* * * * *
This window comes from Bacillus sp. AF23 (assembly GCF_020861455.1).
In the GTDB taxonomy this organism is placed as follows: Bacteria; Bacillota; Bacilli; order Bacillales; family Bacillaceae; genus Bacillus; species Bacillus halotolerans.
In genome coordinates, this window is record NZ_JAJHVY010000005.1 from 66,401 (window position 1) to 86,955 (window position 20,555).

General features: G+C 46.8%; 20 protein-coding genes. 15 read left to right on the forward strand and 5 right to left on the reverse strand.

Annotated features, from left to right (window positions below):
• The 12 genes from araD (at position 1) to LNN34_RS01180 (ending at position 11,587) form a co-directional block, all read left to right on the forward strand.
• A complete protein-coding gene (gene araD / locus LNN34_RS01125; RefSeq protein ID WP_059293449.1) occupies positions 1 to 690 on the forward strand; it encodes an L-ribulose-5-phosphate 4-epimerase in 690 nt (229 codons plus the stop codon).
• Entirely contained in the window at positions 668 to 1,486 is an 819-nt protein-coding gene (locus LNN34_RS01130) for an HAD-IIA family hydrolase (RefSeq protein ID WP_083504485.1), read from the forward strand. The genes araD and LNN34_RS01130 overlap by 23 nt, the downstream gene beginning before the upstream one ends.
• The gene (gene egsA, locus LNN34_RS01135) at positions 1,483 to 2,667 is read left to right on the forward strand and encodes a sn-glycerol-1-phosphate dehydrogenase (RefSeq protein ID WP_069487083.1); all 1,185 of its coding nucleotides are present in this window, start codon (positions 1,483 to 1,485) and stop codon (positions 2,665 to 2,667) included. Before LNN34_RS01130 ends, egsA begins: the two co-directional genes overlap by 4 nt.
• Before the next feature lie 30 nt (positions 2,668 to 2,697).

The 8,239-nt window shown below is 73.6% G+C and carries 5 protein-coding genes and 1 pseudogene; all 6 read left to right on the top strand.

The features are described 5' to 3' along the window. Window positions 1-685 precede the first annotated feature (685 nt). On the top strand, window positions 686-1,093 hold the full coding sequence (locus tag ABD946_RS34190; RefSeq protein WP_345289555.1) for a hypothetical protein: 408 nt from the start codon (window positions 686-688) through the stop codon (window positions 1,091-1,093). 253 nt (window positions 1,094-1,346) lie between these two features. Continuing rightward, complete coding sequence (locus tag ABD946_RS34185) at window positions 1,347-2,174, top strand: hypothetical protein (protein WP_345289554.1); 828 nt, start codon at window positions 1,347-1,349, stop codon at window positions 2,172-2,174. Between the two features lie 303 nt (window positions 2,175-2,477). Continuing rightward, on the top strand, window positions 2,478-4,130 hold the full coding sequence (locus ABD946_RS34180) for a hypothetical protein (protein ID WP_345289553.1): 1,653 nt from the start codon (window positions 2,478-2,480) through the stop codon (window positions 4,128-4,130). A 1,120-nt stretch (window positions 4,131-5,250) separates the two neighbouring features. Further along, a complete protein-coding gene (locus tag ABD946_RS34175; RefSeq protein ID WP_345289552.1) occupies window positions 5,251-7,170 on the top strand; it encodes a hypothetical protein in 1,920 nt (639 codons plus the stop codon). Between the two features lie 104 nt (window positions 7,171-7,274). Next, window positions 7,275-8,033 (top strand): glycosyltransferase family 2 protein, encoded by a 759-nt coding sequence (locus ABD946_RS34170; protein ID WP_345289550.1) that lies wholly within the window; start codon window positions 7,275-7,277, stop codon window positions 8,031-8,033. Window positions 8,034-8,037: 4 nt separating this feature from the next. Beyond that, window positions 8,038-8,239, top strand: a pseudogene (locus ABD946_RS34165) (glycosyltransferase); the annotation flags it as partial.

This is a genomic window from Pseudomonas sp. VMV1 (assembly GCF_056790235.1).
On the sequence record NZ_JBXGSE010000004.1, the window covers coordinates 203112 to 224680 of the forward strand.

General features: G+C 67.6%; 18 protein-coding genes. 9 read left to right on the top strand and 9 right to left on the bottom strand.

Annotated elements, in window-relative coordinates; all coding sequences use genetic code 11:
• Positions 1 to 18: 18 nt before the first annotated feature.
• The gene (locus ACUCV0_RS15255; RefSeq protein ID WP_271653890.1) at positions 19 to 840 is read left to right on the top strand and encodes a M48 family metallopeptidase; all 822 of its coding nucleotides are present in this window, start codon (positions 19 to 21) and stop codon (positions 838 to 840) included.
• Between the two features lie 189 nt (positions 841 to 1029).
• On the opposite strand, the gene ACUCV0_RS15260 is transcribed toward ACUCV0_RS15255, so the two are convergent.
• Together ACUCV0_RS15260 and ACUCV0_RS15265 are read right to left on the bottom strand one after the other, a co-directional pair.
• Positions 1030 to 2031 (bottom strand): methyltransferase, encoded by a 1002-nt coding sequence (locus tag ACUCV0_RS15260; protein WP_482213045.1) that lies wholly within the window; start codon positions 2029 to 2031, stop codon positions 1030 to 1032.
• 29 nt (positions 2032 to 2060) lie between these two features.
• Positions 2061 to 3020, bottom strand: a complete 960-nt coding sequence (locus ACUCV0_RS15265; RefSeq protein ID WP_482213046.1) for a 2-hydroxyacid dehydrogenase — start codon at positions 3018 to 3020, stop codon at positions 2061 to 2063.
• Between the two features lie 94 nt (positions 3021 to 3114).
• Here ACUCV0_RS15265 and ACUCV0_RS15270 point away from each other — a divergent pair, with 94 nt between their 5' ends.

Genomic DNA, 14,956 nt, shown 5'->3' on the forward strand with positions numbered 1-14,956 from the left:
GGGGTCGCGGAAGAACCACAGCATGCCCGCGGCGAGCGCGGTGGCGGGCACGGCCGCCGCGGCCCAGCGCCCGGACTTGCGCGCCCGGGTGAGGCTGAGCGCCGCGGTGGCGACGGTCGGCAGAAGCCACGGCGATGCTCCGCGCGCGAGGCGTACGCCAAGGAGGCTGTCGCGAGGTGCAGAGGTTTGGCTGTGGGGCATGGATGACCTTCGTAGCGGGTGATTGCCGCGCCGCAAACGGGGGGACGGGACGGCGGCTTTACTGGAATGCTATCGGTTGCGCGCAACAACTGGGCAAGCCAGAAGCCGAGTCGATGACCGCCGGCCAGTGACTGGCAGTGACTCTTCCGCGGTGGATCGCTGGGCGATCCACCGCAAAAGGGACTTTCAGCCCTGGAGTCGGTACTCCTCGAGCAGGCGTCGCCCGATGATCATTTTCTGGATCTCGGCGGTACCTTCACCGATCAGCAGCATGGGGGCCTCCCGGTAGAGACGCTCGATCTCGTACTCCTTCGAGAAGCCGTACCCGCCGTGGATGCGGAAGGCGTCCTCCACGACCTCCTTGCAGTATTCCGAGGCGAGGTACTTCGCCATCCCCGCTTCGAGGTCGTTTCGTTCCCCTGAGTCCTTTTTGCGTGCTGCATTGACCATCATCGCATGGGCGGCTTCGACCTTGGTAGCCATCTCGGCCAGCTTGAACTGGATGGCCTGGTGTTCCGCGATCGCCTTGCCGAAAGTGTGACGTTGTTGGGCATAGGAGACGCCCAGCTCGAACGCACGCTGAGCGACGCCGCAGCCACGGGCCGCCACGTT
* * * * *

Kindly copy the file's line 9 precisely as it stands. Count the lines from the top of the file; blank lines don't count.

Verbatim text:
• The gene (gene egsA, locus LNN34_RS01135) at positions 1,483 to 2,667 is read left to right on the forward strand and encodes a sn-glycerol-1-phosphate dehydrogenase (RefSeq protein ID WP_069487083.1); all 1,185 of its coding nucleotides are present in this window, start codon (positions 1,483 to 1,485) and stop codon (positions 2,665 to 2,667) included. Before LNN34_RS01130 ends, egsA begins: the two co-directional genes overlap by 4 nt.